The turning point occurred in January 2015, when Boden was denied an investment opportunity after discovering that the co-founder of the prospective company had committed a major felony.

Blomfield resigned a few days later as a result. To compound matters, he staged a walkout and urged other co-founders and software developers to follow suit. 

Blomfield and the remaining staff founded Monzo, which quickly became one of Starling’s biggest competitors.

Meanwhile, Boden found herself suddenly without co-founders and rapidly running out of money. To begin, she recruited a new group of employees. 

After months of rejections, Harald McPike, a Bahamas-based investor, summoned her to his house to propose the Starling concept.

He peppered her with varied inquiries for three days in a row. Boden had secured a £48 million investment from McPike at the end of the trip. 

This, however, came at a significant cost to Boden. McPike obtained majority ownership (about 66 percent) in the company through the transaction.

Nonetheless, the financing enabled Starling to meet the capital criteria necessary to obtain a banking license, which is obtained in June 2016. 

The banking license would enable the organization to offer a range of financial services, including loan issuance.

However, Starling’s initial strategy focused on a single product and delivered a superior experience to conventional banks. That offering evolved into its present account, which it beta-tested in March 2017.

Additionally, the company disclosed plans to offer a third-party marketplace someday. Other financial service providers, such as TransferWise, would sell their products to users of Starling. In September 2017, the marketplace started a few months later.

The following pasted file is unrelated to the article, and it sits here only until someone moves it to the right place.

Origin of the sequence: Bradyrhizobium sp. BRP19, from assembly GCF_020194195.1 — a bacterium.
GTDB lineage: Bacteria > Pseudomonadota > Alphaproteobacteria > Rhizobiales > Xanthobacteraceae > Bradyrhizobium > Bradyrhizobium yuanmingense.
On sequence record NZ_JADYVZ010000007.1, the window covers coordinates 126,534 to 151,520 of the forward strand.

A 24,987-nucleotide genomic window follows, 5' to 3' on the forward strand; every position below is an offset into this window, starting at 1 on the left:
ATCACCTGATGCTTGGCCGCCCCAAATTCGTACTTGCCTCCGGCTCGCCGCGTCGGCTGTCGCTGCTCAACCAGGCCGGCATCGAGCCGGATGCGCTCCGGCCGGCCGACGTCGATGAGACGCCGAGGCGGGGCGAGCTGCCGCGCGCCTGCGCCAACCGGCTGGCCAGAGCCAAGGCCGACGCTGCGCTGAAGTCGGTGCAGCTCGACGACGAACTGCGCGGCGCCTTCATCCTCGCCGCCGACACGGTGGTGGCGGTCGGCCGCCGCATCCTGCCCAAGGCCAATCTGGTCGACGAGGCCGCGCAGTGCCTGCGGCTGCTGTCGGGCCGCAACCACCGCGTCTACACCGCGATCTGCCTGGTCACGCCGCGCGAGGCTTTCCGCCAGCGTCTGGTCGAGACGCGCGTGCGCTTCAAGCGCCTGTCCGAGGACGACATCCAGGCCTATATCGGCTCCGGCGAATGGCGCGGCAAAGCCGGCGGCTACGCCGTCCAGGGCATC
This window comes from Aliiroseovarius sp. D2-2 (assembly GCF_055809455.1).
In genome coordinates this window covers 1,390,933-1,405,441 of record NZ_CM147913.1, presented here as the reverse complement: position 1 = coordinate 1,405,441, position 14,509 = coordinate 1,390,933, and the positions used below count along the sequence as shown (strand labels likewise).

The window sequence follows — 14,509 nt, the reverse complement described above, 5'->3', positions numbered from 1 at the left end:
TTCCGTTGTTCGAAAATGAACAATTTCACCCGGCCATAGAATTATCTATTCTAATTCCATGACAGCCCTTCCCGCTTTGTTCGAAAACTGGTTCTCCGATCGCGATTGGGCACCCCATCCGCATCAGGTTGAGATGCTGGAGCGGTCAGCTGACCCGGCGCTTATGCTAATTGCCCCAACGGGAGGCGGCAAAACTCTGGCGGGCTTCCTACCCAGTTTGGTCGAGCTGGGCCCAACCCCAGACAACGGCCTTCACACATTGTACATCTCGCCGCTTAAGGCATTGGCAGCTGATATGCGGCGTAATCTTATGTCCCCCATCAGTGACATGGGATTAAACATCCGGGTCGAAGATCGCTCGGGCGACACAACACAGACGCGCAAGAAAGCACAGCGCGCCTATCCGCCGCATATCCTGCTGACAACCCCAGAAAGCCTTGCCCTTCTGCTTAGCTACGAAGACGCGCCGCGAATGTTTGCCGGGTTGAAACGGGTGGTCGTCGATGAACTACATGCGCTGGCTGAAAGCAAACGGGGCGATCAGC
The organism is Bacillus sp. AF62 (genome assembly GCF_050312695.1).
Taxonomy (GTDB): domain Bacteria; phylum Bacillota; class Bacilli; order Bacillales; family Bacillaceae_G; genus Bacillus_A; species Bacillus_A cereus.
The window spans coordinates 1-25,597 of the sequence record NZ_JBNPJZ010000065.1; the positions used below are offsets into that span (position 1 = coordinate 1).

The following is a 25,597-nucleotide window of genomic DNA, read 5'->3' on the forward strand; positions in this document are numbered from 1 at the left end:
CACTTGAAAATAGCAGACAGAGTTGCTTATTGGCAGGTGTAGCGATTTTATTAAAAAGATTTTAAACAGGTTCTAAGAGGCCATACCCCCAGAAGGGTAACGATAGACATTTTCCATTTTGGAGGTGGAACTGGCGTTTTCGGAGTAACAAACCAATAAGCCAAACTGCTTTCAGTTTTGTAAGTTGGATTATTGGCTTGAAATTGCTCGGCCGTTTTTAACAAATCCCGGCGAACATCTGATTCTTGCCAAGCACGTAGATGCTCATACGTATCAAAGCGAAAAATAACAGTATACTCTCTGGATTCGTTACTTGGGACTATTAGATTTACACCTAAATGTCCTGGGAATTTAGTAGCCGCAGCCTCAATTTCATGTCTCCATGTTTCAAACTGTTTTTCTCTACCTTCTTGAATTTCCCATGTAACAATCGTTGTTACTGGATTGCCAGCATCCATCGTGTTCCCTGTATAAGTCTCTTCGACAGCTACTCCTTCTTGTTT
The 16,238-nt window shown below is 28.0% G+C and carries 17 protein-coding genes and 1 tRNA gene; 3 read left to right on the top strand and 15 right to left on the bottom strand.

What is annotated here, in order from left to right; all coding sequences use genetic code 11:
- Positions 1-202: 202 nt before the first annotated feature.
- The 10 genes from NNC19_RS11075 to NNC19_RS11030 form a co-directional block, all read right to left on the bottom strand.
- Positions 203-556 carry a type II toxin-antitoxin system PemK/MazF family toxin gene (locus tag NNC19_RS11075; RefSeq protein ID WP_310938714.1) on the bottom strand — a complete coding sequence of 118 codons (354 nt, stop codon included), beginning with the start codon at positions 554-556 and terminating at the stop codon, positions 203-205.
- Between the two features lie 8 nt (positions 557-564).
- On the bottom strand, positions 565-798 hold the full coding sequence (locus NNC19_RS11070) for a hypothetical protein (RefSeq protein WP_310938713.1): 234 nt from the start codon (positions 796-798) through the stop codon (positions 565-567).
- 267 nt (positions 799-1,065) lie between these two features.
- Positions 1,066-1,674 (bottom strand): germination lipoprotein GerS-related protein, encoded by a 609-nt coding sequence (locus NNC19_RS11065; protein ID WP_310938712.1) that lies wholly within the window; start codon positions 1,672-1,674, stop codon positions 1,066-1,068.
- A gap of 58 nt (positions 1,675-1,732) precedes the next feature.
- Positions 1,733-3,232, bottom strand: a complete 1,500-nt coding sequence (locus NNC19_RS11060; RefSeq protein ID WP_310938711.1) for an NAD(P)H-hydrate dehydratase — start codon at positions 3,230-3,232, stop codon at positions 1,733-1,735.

Starling grew its markets over the next few years, raising further funds and expanding its product portfolio. 

For example, in March 2018, it established bank accounts for small and medium-sized businesses (SMEs).

A year later, in February 2019, Starling came under fire following its receipt of a £100 million grant from the Banking Competition Remedies board. 

Aidene Walsh, one of the board’s members, had worked for Boden numerous times over the previous 15 years and served as an advisor to Starling.

Compared to Monzo and Revolut, who invested millions in advertising, Starling chose to remain mostly invisible. 

For example, Starling debuted its first television commercial in October 2019.

However, Starling’s prudent budgeting enabled it to fare far better during the coronavirus outbreak. 

While Monzo and Revolut were forced to lay off a considerable number of people, Starling did not.

Southwest Airlines Business Model

Starling Bank will be the first profitable challenger bank in the United Kingdom by the end of 2020. It achieved break-even status for the first time in October 2020.

Starling also made its first acquisition thanks to sustained capital infusions and profitability far into 2021. In July 2021, it acquired Fleet Mortgages of the United States for around $69 million.

Today, Starling Bank has over two million current accounts and close to £6 billion in customer deposits. Additionally, the organization now employs over 1,000 individuals.